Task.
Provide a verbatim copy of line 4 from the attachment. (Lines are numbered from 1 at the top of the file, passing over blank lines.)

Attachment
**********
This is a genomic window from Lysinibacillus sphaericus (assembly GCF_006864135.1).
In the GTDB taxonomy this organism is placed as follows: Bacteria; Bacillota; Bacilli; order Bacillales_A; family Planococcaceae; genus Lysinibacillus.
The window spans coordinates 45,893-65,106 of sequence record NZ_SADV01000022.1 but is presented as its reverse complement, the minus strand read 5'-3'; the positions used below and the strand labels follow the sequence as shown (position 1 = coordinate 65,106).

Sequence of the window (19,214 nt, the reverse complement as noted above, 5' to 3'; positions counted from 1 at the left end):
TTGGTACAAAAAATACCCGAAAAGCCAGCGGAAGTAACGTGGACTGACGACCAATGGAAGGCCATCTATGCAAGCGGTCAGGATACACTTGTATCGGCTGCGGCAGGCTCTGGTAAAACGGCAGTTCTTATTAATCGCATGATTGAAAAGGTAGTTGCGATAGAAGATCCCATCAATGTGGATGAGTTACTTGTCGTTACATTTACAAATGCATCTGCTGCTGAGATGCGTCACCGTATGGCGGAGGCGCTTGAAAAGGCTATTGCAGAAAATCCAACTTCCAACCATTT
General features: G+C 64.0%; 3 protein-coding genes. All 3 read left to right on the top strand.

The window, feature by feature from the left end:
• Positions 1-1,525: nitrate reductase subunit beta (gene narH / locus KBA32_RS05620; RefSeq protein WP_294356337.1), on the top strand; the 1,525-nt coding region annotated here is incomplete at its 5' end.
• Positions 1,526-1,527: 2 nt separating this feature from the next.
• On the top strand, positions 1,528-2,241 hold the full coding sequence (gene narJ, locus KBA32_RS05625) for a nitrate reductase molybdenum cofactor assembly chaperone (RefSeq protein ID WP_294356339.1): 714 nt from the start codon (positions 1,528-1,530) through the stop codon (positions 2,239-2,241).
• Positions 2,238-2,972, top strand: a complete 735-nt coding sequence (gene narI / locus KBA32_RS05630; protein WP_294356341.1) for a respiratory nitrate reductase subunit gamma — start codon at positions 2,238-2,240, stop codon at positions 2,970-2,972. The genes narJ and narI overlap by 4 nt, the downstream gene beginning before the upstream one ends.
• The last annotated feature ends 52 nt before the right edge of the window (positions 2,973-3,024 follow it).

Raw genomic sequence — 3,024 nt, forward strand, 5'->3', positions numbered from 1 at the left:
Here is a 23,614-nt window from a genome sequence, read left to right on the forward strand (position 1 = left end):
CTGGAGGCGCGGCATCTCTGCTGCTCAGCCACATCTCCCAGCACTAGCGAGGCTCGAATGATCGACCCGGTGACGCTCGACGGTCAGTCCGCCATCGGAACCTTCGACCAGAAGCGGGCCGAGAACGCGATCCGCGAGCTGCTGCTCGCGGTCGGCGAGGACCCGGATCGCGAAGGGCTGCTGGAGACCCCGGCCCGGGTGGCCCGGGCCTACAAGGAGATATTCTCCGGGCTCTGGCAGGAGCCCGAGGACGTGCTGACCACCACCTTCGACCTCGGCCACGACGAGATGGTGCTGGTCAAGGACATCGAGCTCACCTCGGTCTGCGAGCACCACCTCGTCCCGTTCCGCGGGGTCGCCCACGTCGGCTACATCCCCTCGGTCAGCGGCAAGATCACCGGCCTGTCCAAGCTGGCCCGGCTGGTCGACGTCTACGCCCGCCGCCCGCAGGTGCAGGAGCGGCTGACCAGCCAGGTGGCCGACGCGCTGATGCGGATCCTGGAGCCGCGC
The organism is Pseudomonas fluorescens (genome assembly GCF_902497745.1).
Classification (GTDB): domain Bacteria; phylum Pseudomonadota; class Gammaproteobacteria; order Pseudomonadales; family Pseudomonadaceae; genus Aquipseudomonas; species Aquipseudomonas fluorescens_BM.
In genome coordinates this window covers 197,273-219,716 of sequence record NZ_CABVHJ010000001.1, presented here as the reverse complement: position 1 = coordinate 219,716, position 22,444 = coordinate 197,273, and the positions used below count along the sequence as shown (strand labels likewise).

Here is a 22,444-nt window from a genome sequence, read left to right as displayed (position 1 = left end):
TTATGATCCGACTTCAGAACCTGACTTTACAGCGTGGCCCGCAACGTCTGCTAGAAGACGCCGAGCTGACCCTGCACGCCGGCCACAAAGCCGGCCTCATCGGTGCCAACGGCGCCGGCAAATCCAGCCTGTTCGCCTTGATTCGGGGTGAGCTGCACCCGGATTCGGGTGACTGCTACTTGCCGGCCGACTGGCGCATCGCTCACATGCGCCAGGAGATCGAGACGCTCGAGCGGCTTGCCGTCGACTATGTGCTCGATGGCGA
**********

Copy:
Sequence of the window (19,214 nt, the reverse complement as noted above, 5' to 3'; positions counted from 1 at the left end):